3. When a violation cannot be substantiated following an investigation, a case may be  closed with no formal action.  Cases closed without formal action do not become a public  record; therefore, information gathered during the course of the investigation cannot be  released.  The investigatory information, however, will be kept in the respondent’s file  and may be used in any additional complaints filed against that particular licensee.

D. Consent Agreement

  1. When an investigation indicates that a violation appears to have occurred and formal  action is required, the Board may seek to negotiate a Consent Agreement with the  licensee

  2. A Consent Agreement is an agreement between the Board and the licensee which  usually contains the applicable pieces of law or rules that the licensee has violated,  and any disciplinary action(s) agreed upon by the Board and the licensee.

  3. Consent Agreements are public records and may be published in any of the Board’s  meeting minutes or other publications of the Board or professional organizations.

E. Notice of Opportunity for an Administrative Hearing

  1.  When a violation is believed to have occurred but no consent Agreement is offered or  agreed upon by the respondent, the Board may file formal charges, which are presented to  the licensee in a document titled “Notice of Opportunity for Hearing.”  If the Board  approves such charges, the respondent may request a public administrative hearing within  thirty (30) days of the mailing of the notice.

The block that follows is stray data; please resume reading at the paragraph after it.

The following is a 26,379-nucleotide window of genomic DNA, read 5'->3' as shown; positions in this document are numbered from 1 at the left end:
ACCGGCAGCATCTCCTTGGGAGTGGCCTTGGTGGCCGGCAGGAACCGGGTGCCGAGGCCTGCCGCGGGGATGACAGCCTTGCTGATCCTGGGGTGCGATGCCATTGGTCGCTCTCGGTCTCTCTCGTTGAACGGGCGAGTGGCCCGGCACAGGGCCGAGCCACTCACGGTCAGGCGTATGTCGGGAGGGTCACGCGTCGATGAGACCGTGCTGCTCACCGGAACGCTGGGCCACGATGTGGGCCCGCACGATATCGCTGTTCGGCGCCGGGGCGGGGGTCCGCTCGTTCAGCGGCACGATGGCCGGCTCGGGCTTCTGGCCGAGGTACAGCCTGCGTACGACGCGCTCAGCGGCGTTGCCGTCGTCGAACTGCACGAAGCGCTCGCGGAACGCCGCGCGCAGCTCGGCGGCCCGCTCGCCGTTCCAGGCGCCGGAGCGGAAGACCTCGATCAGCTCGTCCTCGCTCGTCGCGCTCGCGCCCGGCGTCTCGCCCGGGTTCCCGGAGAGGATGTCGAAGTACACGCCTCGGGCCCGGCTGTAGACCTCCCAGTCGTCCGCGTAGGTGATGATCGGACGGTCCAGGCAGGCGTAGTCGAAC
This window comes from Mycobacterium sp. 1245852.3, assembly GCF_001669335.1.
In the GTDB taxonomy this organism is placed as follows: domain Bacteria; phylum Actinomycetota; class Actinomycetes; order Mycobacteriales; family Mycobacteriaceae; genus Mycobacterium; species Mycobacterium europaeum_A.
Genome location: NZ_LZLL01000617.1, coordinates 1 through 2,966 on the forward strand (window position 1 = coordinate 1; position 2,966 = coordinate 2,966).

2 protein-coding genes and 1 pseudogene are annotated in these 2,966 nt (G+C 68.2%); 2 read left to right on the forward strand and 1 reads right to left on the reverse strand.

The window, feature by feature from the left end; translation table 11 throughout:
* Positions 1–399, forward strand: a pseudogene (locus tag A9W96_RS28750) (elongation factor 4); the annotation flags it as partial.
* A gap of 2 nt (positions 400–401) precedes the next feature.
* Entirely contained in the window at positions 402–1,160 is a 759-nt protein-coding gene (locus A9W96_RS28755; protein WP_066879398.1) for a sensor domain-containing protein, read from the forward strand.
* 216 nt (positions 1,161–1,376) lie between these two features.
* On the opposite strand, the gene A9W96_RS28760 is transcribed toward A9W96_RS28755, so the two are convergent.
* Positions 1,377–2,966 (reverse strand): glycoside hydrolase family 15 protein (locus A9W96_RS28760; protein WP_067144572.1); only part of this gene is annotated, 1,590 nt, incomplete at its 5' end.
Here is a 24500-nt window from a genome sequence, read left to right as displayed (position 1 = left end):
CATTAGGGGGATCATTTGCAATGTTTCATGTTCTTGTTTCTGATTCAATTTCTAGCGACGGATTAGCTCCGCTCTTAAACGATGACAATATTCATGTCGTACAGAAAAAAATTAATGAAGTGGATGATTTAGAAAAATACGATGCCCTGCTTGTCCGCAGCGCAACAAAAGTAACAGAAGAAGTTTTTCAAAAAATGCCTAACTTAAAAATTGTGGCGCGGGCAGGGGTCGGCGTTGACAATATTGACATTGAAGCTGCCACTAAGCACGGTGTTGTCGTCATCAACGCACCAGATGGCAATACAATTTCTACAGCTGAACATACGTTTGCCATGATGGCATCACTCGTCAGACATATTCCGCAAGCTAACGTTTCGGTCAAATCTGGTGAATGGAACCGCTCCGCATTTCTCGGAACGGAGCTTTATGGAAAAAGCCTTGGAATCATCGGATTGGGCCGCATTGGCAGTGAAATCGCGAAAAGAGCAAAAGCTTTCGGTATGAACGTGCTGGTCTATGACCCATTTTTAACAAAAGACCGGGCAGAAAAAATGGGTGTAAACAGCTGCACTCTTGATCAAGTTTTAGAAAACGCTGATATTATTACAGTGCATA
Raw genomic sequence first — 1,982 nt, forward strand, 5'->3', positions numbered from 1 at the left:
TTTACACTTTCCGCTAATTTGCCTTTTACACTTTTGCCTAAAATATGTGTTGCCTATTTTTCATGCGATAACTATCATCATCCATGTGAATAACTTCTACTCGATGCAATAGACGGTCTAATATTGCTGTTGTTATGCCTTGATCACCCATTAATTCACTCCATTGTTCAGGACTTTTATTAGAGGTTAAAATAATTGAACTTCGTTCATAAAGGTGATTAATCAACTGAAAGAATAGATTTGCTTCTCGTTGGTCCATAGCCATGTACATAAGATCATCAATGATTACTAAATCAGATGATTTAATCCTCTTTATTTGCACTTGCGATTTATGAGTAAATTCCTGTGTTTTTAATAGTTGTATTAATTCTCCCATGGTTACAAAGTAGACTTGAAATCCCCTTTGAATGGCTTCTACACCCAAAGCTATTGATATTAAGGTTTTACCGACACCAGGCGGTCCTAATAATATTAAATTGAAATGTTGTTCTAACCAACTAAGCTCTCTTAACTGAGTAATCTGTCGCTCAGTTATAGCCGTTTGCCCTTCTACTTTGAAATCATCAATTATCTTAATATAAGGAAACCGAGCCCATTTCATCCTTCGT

2. If an administrative hearing is scheduled, the complainant is typically subpoenaed as a  witness to provide testimony in the hearing.  In such a case, the Assistant Attorney  General assigned to the Board assists and guides in the preparation of witness testimony  and presentation of documentation.  The licensee also has the right to be represented by  their own legal counsel and to call witnesses and present evidence and examine the  complainant and/or any other witnesses testifying on behalf of the Board.  This may all  be done before the full Board or before a Hearing Officer assigned by the Board to  conduct the administrative hearing.

F. Board Actions

  1. 1. The respondent is then notified of the Board’s decision with regards to disciplinary  actions.  The licensee has the right to appeal the Board’s decision through the appropriate court of common pleas.

  2. Disciplinary actions resulting from administrative hearings are a public record and may  be published in any of the Board’s meeting minutes or other publications of the Board or  professional organizations.

G. Closure

  1. The individual(s) who filed the complaint will be notified, in writing, about the  general outcome of his/her complaint.

  2. Depending upon the complexity of the complaint, the investigative process may  take up to one year to complete, although this is not the case for all investigations.  The  complainant’s patience is appreciated during this process.

H. Unlicensed Practice

The Board does not have jurisdiction over unlicensed persons practicing Opticianry or Ocularistry, and therefore cannot take disciplinary action against them.  However, after an investigation, an injunction or criminal prosecution to prohibit further unlicensed activity may be filed with the prosecuting attorney in the county where the violation occurred and/or any other appropriate authority, such as another state agency.